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Art in my Maths Classroom

Right from Fractions in Mathematics to Compounds in Chemistry, there’s a range of interesting concepts to learn. The human brain is designed to process an immense amount of information at one go.

But, learning becomes fun and interesting when creativity is brought in the form of curiosity.

For instance, a child seems more intrigued about what he or she has in the lunch box than what’s written in a book.

Well, how can we as teachers, make a chemical compound seem preferable over that yummy pasta in the box? The answer is rather simple, adding an element of surprise really does the trick. Innovative ways are required to teach this ever-wandering yet inquisitive minds, as their attention spans tend to snap quicker than a catapult. The limitless possibilities that art brings with it, allows us to be innovative while introducing a new concept.

In my experience, I have managed to derive remarkable results, by integrating everyday objects into the learning process. This not only helps to put across new concepts effectively but also allows me to understand and function according to the capability of each child.

Here are a few ways that art has helped me redefine teaching.

Origami in Mathematics

Back in the day, teachers would introduce the concept of Fractions by drawing a rectangle that is divided into four parts. They would then shade one part of it to depict a quarter, which is one upon four. Instead, I prefer using a colorful paper and allowing the child to fold the paper four times, to make a boat. The open flap of the boat with three parts folded represents the concept of a fraction, in a fun and interactive method. I ensure that I give each of my students a different color paper and allow them to pick the color they want to work with, which motivates them to learn.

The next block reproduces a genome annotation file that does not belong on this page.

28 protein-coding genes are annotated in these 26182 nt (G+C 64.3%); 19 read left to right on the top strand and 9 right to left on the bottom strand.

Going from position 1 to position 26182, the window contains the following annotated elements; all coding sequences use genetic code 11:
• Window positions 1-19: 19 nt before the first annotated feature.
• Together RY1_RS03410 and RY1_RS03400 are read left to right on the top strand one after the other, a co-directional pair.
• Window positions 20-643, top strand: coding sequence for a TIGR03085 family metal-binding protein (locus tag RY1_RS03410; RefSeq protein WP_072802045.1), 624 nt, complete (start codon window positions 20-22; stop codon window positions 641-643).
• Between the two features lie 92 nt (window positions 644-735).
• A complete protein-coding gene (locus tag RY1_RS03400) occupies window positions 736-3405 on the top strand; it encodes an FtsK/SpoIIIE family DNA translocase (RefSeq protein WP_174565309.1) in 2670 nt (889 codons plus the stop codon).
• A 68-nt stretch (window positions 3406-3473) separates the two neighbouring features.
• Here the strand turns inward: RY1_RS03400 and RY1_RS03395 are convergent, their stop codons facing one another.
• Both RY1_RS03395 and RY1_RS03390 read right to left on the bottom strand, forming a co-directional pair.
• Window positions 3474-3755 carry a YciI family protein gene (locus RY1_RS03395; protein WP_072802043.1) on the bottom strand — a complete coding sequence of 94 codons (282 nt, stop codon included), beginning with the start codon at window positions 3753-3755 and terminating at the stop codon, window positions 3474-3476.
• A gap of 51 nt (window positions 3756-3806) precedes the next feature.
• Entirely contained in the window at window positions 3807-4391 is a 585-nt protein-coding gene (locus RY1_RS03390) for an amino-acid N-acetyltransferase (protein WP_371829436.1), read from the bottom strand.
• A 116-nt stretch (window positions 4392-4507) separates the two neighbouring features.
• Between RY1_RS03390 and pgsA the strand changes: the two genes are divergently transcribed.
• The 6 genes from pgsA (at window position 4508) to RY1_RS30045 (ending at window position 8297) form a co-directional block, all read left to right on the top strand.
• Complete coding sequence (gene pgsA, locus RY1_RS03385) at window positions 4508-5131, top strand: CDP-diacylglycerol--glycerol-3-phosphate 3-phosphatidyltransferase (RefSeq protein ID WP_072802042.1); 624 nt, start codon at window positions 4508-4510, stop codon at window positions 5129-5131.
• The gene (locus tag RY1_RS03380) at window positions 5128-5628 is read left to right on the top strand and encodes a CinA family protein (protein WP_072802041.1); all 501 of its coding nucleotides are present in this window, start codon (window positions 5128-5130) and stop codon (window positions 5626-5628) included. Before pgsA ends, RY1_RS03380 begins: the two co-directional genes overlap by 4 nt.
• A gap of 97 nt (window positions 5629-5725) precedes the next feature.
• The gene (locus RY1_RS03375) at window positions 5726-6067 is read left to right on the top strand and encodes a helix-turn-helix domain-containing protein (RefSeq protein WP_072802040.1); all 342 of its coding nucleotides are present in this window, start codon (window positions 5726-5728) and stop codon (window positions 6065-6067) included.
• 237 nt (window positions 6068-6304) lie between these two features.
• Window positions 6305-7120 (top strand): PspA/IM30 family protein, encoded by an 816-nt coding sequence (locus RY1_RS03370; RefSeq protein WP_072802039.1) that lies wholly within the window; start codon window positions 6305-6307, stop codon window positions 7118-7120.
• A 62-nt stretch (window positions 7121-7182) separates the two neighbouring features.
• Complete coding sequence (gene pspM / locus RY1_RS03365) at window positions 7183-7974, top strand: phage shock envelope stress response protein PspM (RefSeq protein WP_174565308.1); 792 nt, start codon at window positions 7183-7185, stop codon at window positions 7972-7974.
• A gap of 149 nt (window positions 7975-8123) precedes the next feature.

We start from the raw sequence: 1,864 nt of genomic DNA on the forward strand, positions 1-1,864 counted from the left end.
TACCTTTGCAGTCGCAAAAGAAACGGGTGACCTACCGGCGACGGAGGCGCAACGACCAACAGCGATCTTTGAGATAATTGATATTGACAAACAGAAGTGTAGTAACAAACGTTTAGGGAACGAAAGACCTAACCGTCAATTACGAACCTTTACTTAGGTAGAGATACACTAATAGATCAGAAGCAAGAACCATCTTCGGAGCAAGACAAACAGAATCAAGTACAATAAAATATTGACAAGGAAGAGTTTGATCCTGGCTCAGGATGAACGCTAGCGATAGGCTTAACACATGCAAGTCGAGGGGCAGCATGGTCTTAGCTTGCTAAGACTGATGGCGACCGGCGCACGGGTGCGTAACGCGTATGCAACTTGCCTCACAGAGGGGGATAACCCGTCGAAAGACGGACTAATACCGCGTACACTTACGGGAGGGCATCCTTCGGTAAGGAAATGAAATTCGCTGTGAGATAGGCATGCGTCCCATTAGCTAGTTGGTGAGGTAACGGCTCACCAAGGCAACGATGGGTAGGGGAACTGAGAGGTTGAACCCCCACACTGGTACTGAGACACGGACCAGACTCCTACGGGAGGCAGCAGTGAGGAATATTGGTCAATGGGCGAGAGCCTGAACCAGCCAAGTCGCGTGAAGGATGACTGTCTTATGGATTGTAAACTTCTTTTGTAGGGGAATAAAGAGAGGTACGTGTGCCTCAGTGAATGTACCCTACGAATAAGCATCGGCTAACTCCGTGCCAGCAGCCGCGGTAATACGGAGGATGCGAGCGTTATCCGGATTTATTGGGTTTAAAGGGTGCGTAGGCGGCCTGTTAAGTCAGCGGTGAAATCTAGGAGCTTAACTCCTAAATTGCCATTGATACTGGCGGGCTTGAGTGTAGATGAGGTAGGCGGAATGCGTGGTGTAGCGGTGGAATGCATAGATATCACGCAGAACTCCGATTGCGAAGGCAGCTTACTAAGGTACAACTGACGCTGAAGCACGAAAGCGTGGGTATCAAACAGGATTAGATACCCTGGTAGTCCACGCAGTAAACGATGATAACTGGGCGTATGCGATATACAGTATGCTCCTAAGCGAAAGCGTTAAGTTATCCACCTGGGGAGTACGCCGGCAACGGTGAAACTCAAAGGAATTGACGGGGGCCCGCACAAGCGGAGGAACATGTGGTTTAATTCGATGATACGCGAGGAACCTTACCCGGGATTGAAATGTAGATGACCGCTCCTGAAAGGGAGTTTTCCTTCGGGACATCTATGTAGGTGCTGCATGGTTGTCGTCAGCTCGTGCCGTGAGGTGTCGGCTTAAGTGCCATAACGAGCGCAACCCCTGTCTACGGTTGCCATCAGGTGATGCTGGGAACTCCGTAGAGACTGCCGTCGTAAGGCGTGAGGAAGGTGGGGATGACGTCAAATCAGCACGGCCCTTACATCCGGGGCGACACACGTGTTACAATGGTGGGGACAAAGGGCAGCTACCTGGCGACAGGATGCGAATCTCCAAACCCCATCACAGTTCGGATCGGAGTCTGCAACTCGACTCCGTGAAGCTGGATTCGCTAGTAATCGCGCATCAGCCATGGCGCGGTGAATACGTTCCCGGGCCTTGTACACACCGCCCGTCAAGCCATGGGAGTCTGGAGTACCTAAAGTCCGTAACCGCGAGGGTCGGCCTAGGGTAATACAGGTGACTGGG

Interpreting the mindset

Involving art in my teaching has allowed me to interpret the mood of the child. During an activity, the active choices that a child makes could speak volumes about the child’s frame of mind. In my experience, if a child decides to pick a dark color like black or brown, I figure that the child is unavailable to learn a new concept. On the other hand, if the child chooses a bright color I know the child is happy. This understanding of the child’s mindset helps me make informed and appropriate teaching choices.

Permits Differential Learning

As teachers, we recognize that each child picks up new concepts at a different pace. However, art seems to considerably solve this issue as well. I have actively used art in order to oversee and provide the learning support that a slow learner requires. When the quick learners are kept busy with an art assignment I am able to divert my attention towards children who need learning support. Art assignments also provide a sense of accomplishment in children who are predominantly interested in craft over studies.

Being the mentors, we have the power to mold young minds, and therefore I strongly believe that we need to think out-of-the-box, to help a child grasp new concepts in the best possible way.

The teaching method that we employ must lay emphasis on a long-term lesson rather than a superficial one.

What did you think of this wonderful activity? Have you invented a game that helps to teach things in a fun way? Share with us in the comments or in an article.

Read other wonderful article –

Mathematical Creativity- Developing Life skills Embedded in Maths

Secondary Active Learning Resources from Cambridge Mathematics

Math Magic, Multiplication Bingo

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Written by Sampada Sarkhot

Ms. Sampada Sarkhot, an advocate of the ideology of ‘Learning by Doing’, firmly believes in the power of art in education. She teaches science to pupils from grade 6 to 8, at Panbai International School, Mumbai.

 

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